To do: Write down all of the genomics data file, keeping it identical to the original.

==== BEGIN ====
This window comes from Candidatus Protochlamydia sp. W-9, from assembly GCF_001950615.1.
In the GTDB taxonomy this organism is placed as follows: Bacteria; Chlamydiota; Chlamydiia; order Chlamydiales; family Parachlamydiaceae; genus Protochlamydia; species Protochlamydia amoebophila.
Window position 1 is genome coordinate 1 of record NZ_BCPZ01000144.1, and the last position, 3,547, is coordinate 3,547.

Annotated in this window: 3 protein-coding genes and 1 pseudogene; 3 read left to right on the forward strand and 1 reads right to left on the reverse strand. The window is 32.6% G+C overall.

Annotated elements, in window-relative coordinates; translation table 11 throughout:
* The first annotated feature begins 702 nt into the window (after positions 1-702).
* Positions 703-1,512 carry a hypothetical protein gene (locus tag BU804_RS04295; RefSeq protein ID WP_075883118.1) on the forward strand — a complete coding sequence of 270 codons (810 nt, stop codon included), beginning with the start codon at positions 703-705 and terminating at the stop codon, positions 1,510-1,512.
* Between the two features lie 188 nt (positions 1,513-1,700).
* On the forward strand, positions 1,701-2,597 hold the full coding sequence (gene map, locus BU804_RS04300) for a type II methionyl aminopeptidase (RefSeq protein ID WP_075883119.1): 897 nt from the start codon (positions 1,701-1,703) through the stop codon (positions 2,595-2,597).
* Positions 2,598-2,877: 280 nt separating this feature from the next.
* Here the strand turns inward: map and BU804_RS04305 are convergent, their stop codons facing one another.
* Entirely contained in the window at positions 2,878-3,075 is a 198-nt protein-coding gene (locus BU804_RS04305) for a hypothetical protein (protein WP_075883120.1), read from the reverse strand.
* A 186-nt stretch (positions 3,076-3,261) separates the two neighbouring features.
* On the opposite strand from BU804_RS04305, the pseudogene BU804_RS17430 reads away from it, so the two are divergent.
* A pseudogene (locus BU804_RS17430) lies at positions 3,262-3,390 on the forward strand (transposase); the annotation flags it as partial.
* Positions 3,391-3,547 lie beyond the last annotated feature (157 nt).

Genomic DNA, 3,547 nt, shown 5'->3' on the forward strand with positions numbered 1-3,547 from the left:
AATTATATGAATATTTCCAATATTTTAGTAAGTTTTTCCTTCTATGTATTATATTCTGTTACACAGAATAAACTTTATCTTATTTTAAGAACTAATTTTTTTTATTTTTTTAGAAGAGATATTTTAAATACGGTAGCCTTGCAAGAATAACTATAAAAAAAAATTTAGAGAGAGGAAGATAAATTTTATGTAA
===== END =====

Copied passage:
This window comes from Candidatus Protochlamydia sp. W-9, from assembly GCF_001950615.1.
In the GTDB taxonomy this organism is placed as follows: Bacteria; Chlamydiota; Chlamydiia; order Chlamydiales; family Parachlamydiaceae; genus Protochlamydia; species Protochlamydia amoebophila.
Window position 1 is genome coordinate 1 of record NZ_BCPZ01000144.1, and the last position, 3,547, is coordinate 3,547.

Annotated in this window: 3 protein-coding genes and 1 pseudogene; 3 read left to right on the forward strand and 1 reads right to left on the reverse strand. The window is 32.6% G+C overall.

Annotated elements, in window-relative coordinates; translation table 11 throughout:
* The first annotated feature begins 702 nt into the window (after positions 1-702).
* Positions 703-1,512 carry a hypothetical protein gene (locus tag BU804_RS04295; RefSeq protein ID WP_075883118.1) on the forward strand — a complete coding sequence of 270 codons (810 nt, stop codon included), beginning with the start codon at positions 703-705 and terminating at the stop codon, positions 1,510-1,512.
* Between the two features lie 188 nt (positions 1,513-1,700).
* On the forward strand, positions 1,701-2,597 hold the full coding sequence (gene map, locus BU804_RS04300) for a type II methionyl aminopeptidase (RefSeq protein ID WP_075883119.1): 897 nt from the start codon (positions 1,701-1,703) through the stop codon (positions 2,595-2,597).
* Positions 2,598-2,877: 280 nt separating this feature from the next.
* Here the strand turns inward: map and BU804_RS04305 are convergent, their stop codons facing one another.
* Entirely contained in the window at positions 2,878-3,075 is a 198-nt protein-coding gene (locus BU804_RS04305) for a hypothetical protein (protein WP_075883120.1), read from the reverse strand.
* A 186-nt stretch (positions 3,076-3,261) separates the two neighbouring features.
* On the opposite strand from BU804_RS04305, the pseudogene BU804_RS17430 reads away from it, so the two are divergent.
* A pseudogene (locus BU804_RS17430) lies at positions 3,262-3,390 on the forward strand (transposase); the annotation flags it as partial.
* Positions 3,391-3,547 lie beyond the last annotated feature (157 nt).

Genomic DNA, 3,547 nt, shown 5'->3' on the forward strand with positions numbered 1-3,547 from the left:
AATTATATGAATATTTCCAATATTTTAGTAAGTTTTTCCTTCTATGTATTATATTCTGTTACACAGAATAAACTTTATCTTATTTTAAGAACTAATTTTTTTTATTTTTTTAGAAGAGATATTTTAAATACGGTAGCCTTGCAAGAATAACTATAAAAAAAAATTTAGAGAGAGGAAGATAAATTTTATGTAA